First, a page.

Network card bonding is an effective way to increase the available bandwidth, if it is done carefully. Without a switch that supports 802.3ad, you must have the right hardware to make it work. In this article we will explain how bonding works so you can deploy the right mode for your situation.
Most administrators assume that bonding multiple network cards together instantly results in double the bandwidth and high-availability in case a link goes down. Unfortunately, this is not true. Let’s start with the most common example, where you have a server with high network load, and wish to allow more than 1Gb/s.
Bonding With 802.3Ad
You connect two interfaces to your switch, enable bonding, and discover half your packets are getting lost. If Linux is configured for 802.3ad link aggregation, the switch must also be told about this. In the Cisco world, this is called an EtherChannel. Once the switch knows those two ports are actually supposed to use 802.3ad, it will load balance the traffic destined for your attached server.
This works great if a large number of network connections from a diverse set of clients are connecting. If, however, the majority of the throughput is coming from a single server, you won’t get better than the 1Gb/s port speed. Switches are load balancing based on the source MAC address by default, so if only one connection takes place, it always gets sent down the same link. Many switches support changing of the load balancing algorithm, so if you fall into the single server-to-server category, make sure you allow it to round-robin the Ethernet frames.
Alternatively, you don’t need to burn the expensive switch ports at all. Both servers can be connected together via crossover cables to the bonded interfaces. In this configuration, you want to use balance-rr mode on both sides, which we will explain momentarily.
There are multiple modes you can set in Linux, and the most common “generic” one is bonding-alb. This mode works effectively in most situations, without needing to configure a switch or trick anything else. It does, however, require that your network interface support changing the MAC address on the fly. This mode works well “generically” because it is constantly swapping MAC addresses to trick the other end (be it a switch or another connected host) into sending traffic across both links. This can wreak havoc on a Cisco network with port security enabled, but in general it’s a quick and dirty way to get it working.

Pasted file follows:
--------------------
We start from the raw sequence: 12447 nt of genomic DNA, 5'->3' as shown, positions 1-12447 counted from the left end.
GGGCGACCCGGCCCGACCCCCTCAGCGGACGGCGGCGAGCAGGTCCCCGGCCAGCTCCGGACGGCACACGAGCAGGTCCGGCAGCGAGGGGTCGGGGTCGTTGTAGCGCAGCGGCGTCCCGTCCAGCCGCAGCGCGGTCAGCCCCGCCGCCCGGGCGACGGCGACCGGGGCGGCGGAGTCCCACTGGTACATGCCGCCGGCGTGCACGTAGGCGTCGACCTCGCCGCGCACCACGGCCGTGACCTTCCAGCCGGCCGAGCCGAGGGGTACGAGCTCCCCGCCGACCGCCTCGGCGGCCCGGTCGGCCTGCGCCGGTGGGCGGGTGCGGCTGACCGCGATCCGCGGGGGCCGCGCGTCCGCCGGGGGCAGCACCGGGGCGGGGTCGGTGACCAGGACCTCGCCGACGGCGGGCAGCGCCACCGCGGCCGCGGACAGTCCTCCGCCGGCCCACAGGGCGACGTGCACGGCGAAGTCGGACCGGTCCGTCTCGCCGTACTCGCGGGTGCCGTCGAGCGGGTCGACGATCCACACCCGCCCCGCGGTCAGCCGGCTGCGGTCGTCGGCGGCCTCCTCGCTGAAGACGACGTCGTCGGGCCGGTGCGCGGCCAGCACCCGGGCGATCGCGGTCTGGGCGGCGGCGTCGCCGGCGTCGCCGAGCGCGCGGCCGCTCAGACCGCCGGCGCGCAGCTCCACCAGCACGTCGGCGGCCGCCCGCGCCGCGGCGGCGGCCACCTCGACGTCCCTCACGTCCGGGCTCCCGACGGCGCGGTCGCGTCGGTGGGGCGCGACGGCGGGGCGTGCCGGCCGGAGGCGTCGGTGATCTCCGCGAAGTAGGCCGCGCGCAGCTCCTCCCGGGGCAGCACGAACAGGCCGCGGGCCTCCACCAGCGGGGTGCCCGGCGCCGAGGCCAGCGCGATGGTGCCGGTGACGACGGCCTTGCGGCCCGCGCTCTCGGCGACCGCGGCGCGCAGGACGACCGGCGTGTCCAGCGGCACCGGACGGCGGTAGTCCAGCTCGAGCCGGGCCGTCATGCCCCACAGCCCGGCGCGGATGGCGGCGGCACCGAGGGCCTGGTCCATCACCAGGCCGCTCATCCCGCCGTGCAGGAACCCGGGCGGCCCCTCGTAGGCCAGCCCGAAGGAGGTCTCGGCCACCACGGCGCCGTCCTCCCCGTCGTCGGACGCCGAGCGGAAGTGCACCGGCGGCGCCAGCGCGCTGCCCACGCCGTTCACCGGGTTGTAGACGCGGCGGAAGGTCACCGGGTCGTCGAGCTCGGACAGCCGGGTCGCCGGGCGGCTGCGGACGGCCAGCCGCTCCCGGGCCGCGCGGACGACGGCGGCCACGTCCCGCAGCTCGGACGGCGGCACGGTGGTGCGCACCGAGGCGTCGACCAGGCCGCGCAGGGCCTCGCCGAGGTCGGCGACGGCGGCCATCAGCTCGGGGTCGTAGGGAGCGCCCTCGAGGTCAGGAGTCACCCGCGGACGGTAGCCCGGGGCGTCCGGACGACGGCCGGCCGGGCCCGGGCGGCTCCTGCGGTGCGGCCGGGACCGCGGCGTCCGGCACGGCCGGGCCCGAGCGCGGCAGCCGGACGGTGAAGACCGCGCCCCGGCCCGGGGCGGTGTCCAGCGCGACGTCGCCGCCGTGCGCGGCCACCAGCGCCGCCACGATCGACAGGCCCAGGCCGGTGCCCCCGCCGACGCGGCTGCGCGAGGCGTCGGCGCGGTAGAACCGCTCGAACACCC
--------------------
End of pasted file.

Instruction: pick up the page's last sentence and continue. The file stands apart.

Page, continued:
Channel Bonding Modes
Channel Bonding modes can be broken into three categories: generic, those that require switch support, and failover-only.
The failover-only mode is active-backup: One port is active until the link fails, then the other takes over the MAC and becomes active.
Modes that require switch support are:
- balance-rr: Frames are transmitted in a round-robin fashion without hashing, to truly load balance.
- 802.3ad: This mode is the official standard for link aggregation, and includes many configurable options for how to balance the traffic.
- balance-xor: Traffic is hashed and balanced according to the receiver on the other end. This mode is also available as part of 802.3ad.
Note that modes requiring switch support can be run back-to-back with crossover cables between two server as well. This is especially useful, for example, when using DRBD to replicate two partitions.
Generic modes include:
- broadcast: This mode is not really link aggregation – it simply broadcasts all traffic out both interfaces, which can be useful when sending data to partitioned broadcast domains for high availability (see below). If using broadcast mode on a single network, switch support is recommended.
- balance-tlb: Outgoing traffic is load balanced, but incoming only uses a single interface. The driver will change the MAC address on the NIC when sending, but incoming always remains the same.
- balance-alb: Both sending and receiving frames are load balanced using the change MAC address trick.
How often have you seen a network die catastrophically? So bad that the link died? Chances are: never. More often you will see packet loss and very strange behavior. The failover part of NIC bonding is quite attractive to many administrators, but it rarely ever works. When the switch that both ports is connected to reboots for a firmware upgrade, you are down.
The easy fix is to connect each port to two distinct switches, right? If you are using a bonding mode that doesn’t require switch support this will work fine. If, however, you are using a mode that requires switch support, this is not possible on most devices. Switches that support stacking, and are managed from a single point, often support EtherChannel across multiple switches. Ideally, you would would connect one port to each, and never reboot the whole stack of switches simultaneously.
Bonding is simple once you understand the limitations of each mode. if you’re working in an environment where switches support 802.3ad and you have no special needs, use that mode. Conversely, if you have no switch support and just want to increase throughput and enable failover, use balance-alb. Finally, if you just need a data replication link between two servers, balance-rr is the way to go.